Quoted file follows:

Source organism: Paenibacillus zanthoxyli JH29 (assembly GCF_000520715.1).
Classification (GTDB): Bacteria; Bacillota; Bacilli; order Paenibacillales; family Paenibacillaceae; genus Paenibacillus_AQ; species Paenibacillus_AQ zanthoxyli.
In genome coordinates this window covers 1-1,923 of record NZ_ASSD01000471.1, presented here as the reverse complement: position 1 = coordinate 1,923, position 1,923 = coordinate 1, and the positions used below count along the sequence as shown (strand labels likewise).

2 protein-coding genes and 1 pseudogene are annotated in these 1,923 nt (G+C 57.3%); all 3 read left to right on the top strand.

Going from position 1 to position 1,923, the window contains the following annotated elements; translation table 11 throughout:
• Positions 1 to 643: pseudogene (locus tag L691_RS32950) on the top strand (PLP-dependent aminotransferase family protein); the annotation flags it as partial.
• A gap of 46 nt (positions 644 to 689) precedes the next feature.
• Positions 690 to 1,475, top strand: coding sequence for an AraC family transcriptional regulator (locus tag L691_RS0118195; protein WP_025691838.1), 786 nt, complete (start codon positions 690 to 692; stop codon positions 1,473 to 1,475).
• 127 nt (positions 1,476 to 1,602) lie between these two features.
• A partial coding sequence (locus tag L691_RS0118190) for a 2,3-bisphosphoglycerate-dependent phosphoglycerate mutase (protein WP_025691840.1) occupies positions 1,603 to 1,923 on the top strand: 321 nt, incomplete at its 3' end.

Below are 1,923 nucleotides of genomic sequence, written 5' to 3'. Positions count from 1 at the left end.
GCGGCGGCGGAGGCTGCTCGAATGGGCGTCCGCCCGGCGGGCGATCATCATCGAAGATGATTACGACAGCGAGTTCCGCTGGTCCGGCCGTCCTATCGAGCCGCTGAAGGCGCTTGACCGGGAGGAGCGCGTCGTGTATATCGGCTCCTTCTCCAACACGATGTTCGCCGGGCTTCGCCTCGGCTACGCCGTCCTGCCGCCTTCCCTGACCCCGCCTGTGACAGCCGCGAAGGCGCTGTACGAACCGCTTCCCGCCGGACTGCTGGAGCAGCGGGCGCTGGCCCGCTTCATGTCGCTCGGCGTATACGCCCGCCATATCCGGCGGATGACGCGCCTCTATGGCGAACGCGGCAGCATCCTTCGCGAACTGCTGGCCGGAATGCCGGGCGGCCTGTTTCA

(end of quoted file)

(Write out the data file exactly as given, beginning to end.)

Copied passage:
Source organism: Paenibacillus zanthoxyli JH29 (assembly GCF_000520715.1).
Classification (GTDB): Bacteria; Bacillota; Bacilli; order Paenibacillales; family Paenibacillaceae; genus Paenibacillus_AQ; species Paenibacillus_AQ zanthoxyli.
In genome coordinates this window covers 1-1,923 of record NZ_ASSD01000471.1, presented here as the reverse complement: position 1 = coordinate 1,923, position 1,923 = coordinate 1, and the positions used below count along the sequence as shown (strand labels likewise).

2 protein-coding genes and 1 pseudogene are annotated in these 1,923 nt (G+C 57.3%); all 3 read left to right on the top strand.

Going from position 1 to position 1,923, the window contains the following annotated elements; translation table 11 throughout:
• Positions 1 to 643: pseudogene (locus tag L691_RS32950) on the top strand (PLP-dependent aminotransferase family protein); the annotation flags it as partial.
• A gap of 46 nt (positions 644 to 689) precedes the next feature.
• Positions 690 to 1,475, top strand: coding sequence for an AraC family transcriptional regulator (locus tag L691_RS0118195; protein WP_025691838.1), 786 nt, complete (start codon positions 690 to 692; stop codon positions 1,473 to 1,475).
• 127 nt (positions 1,476 to 1,602) lie between these two features.
• A partial coding sequence (locus tag L691_RS0118190) for a 2,3-bisphosphoglycerate-dependent phosphoglycerate mutase (protein WP_025691840.1) occupies positions 1,603 to 1,923 on the top strand: 321 nt, incomplete at its 3' end.

Below are 1,923 nucleotides of genomic sequence, written 5' to 3'. Positions count from 1 at the left end.
GCGGCGGCGGAGGCTGCTCGAATGGGCGTCCGCCCGGCGGGCGATCATCATCGAAGATGATTACGACAGCGAGTTCCGCTGGTCCGGCCGTCCTATCGAGCCGCTGAAGGCGCTTGACCGGGAGGAGCGCGTCGTGTATATCGGCTCCTTCTCCAACACGATGTTCGCCGGGCTTCGCCTCGGCTACGCCGTCCTGCCGCCTTCCCTGACCCCGCCTGTGACAGCCGCGAAGGCGCTGTACGAACCGCTTCCCGCCGGACTGCTGGAGCAGCGGGCGCTGGCCCGCTTCATGTCGCTCGGCGTATACGCCCGCCATATCCGGCGGATGACGCGCCTCTATGGCGAACGCGGCAGCATCCTTCGCGAACTGCTGGCCGGAATGCCGGGCGGCCTGTTTCA